The Roles of Labor Unions


Laura Stock, Robin Baker, Valeria Velazuez


American Federation of Labor-Congress of Industrial Organizations (AFL-CLO), blue-green alliance, Change to Win, clean water act, collective bargaining, environmental health, labor, labor unions, living wage, occupational health, smart growth, unions, United States, workers rights


Oxford University Press

Year Published:


Policy Summary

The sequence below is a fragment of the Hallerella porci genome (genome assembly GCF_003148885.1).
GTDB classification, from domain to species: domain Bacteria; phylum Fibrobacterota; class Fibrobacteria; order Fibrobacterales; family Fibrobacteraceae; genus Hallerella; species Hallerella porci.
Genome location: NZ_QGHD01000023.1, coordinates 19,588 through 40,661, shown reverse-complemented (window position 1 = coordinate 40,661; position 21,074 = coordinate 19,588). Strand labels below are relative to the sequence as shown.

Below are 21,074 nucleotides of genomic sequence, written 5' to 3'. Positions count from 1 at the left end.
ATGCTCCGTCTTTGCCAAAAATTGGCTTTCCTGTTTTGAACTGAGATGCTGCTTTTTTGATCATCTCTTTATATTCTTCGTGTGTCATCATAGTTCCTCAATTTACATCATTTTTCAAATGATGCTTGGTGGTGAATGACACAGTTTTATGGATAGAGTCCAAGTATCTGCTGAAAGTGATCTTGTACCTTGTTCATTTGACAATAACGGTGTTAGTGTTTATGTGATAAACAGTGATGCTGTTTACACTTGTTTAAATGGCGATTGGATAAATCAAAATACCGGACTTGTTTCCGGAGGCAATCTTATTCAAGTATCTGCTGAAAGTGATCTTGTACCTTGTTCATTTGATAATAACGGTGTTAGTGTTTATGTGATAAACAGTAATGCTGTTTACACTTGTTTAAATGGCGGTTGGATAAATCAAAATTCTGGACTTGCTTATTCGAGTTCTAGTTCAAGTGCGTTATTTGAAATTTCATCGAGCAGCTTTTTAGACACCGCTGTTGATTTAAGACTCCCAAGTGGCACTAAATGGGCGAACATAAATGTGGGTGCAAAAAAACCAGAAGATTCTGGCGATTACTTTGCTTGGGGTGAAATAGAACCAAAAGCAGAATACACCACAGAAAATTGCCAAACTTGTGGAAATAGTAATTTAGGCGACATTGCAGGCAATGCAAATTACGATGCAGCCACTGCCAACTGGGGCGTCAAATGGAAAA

This book chapter provides the reader with a synopsis on labor unions in the United States. Unions represent workers and advocate for safe and fair working conditions, while also trying to improve society overall. The total Union enrollment has remained stable over time, which means that there is currently a smaller percentage of workers unionized today than there were in the 1950s. The American Federation of Labor-Congress of Industrial Organizations (AFL-CLO) and Change to Win are two major international unions that many local chapters are members to. According to the text, 53% of American workers want Union representation if they could get it (this amounts to 35 million unionized workers). Unions have offer their members the right to protection, the right to participate and act, and the right to know. The recent tension between the labor movement (blue collar) and the environmental movement (green collar) was discussed along with the “just transition” stragtegy of creating environmentally friendly (blue-green) jobs. Green encomy jobs have been developed in the “smart-growth” urban planning framework as well as in the clean energy sector.

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